Historically the FAT type has won a significant number of competitions due to its high efficiency and relative ease of use. On the other hand, not many types of trebuchets besides the FAT and traditional have been used at Olympiad and it is debatable whether in the future the FAT will remain the best. For now, it holds a large advantage over the traditional trebuchet because the counterweight falls strait down as opposed to following a curved path. Nevertheless, many teams choose to build inferior designs because they do not have the time and/or expertise to construct such complex devices. However considering that the Traditional Trebuchet (HCW) was used by almost all teams for a great deal of time, with FAT's coming up only recently, it is conceivable that other more efficient designs exist but are as yet undiscovered.
When faced with the building of a trebuchet one must consider many factors: speed of construction, cost, adaptability, structural integrity, compliance with the rules etc... To ignore even one of those factors is often tantamount to forfeiting the competition. Let us discuss the choice of materials first(in reverse order of "goodness"):
No one should seriously use this material if they can help it. But sometimes one finds oneself with 2 hours left before the competition with no trebuchet, and at this point anything goes. Usually teams use a pair of ring stands for the base and a metric ruler for the arm with a paper cup attached at its end. There are no recorded cases of such devices getting anything above the last place. However one does get participation points since the device is usually legal(if one finds ring stands low enough) Here is a breakdown of this material's usage in various trebuchet components:
- Arms - easy to build, actually rather good if used with a good frame
- Frames - easy to build, but usually collapse at competition
- Avoid this material if you can help it.
- Speed of construction: Extreme
- Cost: None
- Adaptability: Low
- Structural Integrity: Low
- Compliance With The Rules: Moderate
A material known for its versatility and ease of assembly, PVC is often seen used as a part of trebuchets or even complete devices. Easily bought at most hardware stores, this material is somewhat on the expensive side and it forces one to some design limitations. It is often used by the less imaginative teams operating on the correct assumption that PVC is easy to use. They do not tend to do well. Here is a breakdown of this material's usage in various trebuchet components:
- Arms - easy to build, sturdy, but VERY heavy
- Frames - easy to build, but are useless on all trebuchets but the HCW, light as frames go
- Rails(FAT,FET) - probably the only valid use of PVC, take advantage of the curved cross-section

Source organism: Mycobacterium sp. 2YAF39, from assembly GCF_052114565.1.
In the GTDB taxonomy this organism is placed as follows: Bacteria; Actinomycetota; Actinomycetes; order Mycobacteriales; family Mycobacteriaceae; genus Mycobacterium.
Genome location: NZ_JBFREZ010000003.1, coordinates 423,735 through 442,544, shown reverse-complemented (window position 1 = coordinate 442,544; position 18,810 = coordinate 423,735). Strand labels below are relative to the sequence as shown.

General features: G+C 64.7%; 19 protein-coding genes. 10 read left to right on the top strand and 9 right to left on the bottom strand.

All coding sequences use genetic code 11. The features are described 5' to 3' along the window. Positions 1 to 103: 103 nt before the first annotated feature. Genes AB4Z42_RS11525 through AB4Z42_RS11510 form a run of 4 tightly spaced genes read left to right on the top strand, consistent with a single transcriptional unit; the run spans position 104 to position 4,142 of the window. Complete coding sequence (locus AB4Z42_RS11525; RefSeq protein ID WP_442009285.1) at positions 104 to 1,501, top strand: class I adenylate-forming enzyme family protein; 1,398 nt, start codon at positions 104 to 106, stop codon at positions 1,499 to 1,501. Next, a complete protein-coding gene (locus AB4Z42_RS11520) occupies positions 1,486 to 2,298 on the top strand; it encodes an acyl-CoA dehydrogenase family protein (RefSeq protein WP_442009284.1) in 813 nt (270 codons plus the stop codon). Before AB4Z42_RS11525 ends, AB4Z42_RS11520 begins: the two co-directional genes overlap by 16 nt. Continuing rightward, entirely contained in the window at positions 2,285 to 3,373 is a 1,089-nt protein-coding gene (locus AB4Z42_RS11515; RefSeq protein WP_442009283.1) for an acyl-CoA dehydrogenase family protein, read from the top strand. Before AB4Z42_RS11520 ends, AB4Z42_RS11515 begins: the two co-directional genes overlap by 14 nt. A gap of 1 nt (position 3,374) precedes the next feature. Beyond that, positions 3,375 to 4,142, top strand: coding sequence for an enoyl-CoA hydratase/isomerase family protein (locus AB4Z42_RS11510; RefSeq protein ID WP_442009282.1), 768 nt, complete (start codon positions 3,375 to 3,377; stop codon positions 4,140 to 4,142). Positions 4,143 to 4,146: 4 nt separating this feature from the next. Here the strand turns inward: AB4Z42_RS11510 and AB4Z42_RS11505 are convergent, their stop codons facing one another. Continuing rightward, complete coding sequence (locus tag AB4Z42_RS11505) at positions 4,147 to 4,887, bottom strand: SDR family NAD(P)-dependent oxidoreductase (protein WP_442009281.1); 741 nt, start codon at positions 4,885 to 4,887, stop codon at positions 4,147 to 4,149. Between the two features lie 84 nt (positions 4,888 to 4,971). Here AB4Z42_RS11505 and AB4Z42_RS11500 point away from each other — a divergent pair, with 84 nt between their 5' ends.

- Speed of construction: High
- Cost: Moderate
- Adaptability: Low/Moderate
- Structural Integrity: Low to High
- Compliance With The Rules: High
A material of choice for more than 90% of teams. National winners for both devisions used this material with great success. Wood is very easy to use, provided one has some power tools, is very sturdy and highly adaptable. Choose harder woods like poplar, since they will often result in better frames. When connecting wood planks use screws, NOT nails. Use multiple screws instead of glue when possible - if one fails with the design one can always take it apart and try something else with it. The only problem with this material is its weight, it is only marginally lower than PVC's, and the fact that is is sometimes tough to find straight pieces at the store. Here is a breakdown of this material's usage in various trebuchet components:
- Arms - easy to build, sturdy, but somewhat heavy
- Frames - easy to build, very sturdy, highly adaptable
- Wood is the best material if one has moderate resources.
- Speed of construction: Moderate
- Cost: Low
- Adaptability: High
- Structural Integrity: High
- Compliance With The Rules: High
A material seldom used for trebuchets due to its high cost compared to wood. All-metal trebuchets usually catch approving stares from competitors, but usually represent a waste of money for they seldom do any better than their wooden counterparts. Metal is very hard to use, requiring drill-presses and sometimes welding equipment. However there are areas where metal shines as a material. Aluminum arms are very common among competitive teams, they are lighter and stronger than wooden arms and they last longer. Also rails for FAT's and FET's are usually made of metal strips, chosen for their strength and smoothness. Metal parts are easy to find at most hardware stores. Here is a breakdown of this material's usage in various trebuchet components: